Fire, quality ingredients and a hipster air of cool… Niklas Ekstedt’s restaurant Ekstedt in Stockholm is Michelin starred cooking at its most creative. Find out all about dining there in this detailed Ekstedt review.
“You’ve got a table at Ekstedt and you’re not taking me? I’ve lived in Stockholm six years and been dying to go there!”
The words of my older sister Verity when I told her I’d be abandoning her to go for my first Michelin star dining experience. She wasn’t best pleased.
Using Fire To Cook At Ekstedt Restaurant Stockholm
Fire is the concept behind Niklas Ekstedt’s casual-yet-trendy Stockholm restaurant. After growing up in a small village in Northern Sweden where life revolved around the great outdoors, he was never going to settle for a generic gourmet eatery.
Keen to revitalise traditional Scandinavian cooking techniques, while using local, seasonal ingredients, Niklas created Ekstedt. When it comes to the cooking, no gas or electricity is used. It’s a place where microwaves are banned… and I couldn’t be happier.
After a quick tour of the kitchen (which featured a cast iron stove from the 1870s), lots of charcoal, and of course – fire, we took our seats at the chef’s table. The high bar area seated four in a row, and faced several chefs as they cooked items over the open fire and assembled beautiful plates of food.
The decor was hipster chic, with plenty of wood, accents of metal, a tiled wall, moody lighting, and exposed pipework. Not to mention the rose gold cutlery. It was all very Shoreditch!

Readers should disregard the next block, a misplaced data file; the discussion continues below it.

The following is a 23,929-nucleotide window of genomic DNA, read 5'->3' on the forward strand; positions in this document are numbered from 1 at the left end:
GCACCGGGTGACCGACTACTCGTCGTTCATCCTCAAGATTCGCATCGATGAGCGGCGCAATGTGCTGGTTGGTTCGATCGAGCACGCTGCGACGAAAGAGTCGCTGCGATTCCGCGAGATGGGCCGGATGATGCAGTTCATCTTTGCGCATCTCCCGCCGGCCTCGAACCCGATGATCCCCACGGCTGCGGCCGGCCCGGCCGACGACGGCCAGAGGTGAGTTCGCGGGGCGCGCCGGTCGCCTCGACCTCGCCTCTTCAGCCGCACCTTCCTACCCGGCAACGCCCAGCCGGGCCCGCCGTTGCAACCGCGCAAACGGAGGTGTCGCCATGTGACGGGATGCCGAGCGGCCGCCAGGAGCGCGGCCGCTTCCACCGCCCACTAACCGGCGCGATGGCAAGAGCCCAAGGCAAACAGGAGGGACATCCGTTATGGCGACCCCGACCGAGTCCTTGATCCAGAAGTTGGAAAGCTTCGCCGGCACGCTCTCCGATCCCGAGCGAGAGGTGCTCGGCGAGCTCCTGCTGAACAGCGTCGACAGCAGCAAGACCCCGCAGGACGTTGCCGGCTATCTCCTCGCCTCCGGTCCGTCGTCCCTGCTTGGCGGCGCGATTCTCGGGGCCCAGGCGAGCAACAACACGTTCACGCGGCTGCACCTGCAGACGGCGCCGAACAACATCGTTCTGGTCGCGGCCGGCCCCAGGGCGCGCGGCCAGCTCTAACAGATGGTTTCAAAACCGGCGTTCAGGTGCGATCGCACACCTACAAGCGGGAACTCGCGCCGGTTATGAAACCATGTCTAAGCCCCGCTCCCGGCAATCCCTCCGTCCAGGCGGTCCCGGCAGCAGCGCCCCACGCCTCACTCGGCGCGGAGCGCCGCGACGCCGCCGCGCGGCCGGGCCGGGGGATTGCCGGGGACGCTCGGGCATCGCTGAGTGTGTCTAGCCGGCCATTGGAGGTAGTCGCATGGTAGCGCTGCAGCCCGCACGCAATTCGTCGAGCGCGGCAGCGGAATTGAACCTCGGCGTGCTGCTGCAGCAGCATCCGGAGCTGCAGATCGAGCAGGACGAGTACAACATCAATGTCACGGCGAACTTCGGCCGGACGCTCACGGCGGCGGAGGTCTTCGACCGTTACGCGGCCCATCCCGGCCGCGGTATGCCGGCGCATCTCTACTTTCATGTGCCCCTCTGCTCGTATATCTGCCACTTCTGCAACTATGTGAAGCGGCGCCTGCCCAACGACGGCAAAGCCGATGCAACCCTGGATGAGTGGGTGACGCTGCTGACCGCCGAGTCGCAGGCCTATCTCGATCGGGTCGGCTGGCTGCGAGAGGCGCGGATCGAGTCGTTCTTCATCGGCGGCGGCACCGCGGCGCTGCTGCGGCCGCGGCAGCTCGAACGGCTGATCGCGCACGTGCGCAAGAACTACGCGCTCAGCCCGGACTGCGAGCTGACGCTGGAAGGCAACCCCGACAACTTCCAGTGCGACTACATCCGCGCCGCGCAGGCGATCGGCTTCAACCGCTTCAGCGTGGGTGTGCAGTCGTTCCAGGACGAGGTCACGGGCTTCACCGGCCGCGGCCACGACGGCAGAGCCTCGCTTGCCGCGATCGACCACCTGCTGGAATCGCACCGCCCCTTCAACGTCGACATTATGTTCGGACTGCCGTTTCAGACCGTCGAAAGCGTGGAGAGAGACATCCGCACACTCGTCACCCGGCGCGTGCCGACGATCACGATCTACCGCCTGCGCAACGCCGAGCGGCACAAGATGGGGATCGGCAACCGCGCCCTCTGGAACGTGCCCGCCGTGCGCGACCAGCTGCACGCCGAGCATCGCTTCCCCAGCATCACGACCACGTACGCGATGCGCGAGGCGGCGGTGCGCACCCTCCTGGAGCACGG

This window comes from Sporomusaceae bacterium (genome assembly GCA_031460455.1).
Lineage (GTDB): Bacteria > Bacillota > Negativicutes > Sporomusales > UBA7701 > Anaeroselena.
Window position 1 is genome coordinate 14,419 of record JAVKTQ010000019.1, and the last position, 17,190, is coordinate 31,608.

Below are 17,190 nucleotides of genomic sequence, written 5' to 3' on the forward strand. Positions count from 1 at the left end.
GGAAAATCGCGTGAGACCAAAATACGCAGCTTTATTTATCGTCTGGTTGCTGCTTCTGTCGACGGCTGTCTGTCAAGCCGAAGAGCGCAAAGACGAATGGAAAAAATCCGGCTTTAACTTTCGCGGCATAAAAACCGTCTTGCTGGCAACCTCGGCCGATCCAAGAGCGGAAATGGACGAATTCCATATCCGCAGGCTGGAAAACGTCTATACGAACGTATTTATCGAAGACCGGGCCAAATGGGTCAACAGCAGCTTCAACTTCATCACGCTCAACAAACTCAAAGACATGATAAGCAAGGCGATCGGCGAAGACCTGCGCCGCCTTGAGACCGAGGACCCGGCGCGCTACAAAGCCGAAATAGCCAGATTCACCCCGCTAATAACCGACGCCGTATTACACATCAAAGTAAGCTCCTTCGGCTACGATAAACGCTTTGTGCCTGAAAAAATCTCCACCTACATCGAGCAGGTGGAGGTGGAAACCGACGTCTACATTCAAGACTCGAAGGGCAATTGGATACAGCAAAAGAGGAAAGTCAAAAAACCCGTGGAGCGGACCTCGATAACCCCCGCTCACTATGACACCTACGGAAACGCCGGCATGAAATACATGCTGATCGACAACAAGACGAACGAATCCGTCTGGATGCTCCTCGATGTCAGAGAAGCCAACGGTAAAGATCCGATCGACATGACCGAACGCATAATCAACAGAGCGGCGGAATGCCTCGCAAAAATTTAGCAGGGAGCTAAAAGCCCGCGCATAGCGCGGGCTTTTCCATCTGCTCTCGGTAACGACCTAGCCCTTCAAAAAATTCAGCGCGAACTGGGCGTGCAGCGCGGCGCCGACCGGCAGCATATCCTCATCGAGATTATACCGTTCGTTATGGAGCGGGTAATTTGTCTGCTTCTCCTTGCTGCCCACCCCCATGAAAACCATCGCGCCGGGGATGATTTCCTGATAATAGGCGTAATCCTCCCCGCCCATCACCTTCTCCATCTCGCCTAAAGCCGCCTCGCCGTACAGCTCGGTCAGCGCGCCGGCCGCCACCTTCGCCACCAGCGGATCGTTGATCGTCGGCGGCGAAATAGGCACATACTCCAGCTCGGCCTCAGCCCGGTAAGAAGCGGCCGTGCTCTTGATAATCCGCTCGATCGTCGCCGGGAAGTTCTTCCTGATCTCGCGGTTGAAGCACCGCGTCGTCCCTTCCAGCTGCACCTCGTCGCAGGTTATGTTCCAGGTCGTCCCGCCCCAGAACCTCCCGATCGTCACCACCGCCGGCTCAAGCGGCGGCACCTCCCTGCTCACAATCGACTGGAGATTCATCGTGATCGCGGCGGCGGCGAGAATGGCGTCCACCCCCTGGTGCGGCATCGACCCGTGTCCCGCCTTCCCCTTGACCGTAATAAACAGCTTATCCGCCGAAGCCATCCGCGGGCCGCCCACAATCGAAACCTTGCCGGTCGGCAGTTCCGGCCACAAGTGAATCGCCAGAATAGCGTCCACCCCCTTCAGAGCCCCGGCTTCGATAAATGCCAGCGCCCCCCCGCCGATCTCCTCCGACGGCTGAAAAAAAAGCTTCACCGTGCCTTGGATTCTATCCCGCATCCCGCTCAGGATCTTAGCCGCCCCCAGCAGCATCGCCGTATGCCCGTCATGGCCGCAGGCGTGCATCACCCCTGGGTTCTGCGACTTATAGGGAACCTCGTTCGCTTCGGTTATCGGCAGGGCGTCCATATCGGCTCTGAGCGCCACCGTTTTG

Over the course of three hours we enjoyed 6 courses with wine pairings. When I talk about fire being the cooking method, I’m not describing a BBQ joint. This is fine-dining. Oysters, scallops and reindeer all featured on the tasting menu, which continued to surprise and delight as the afternoon wore on.
One thing I really loved about the Ekstedt experience was the service. Rather than being stiff, it was wonderfully relaxed, while still being attentive. Dishes were delivered by everyone from sommelier Max and restaurant manager Niklas, to the chefs who had created them. It felt like we’d been welcomed into the family!
After an unusual glass of champagne (‘offbeat’ were the words of the sommelier), an amuse bouche arrived of reindeer heart. Yes – we were diving straight into the Scandinavian delicacies!
“Let’s make the first course together,” the sommelier said as he placed the scorching cast iron bowl on the table. He added a spiced butter, lingonberries and parsley to the diced reindeer heart and let it sizzle. We spooned it onto small flatbreads, and ate it as if it were Sweden’s answer to the Mexican taco. The meat was gamey and rich, complemented by the tart lingonberries.
Next up cold-smoked blue mussels, cucumber and seaweed, followed by oysters flambadou (a Basque technique where the oysters were flame-basted by hot fat).
The mussels were served with delicious cured and fried monkfish cheeks, and presentation was wonderfully theatrical as the cold-smoked broth was poured from a teapot. Chewy monkfish cheeks, soft mussel and a delicate balance of smoke and sea flavours – what a unique dish.
The oysters arrived with spheres of smoked apple (reminiscent of pearls) on a bed of seaweed. The salty scent transported us to the ocean, and while not a fan of oysters usually, I couldn’t deny that this one was pretty delicious!
No Ekstedt review would be complete without some photos of the oysters cooking in the flames of the wood burning fire!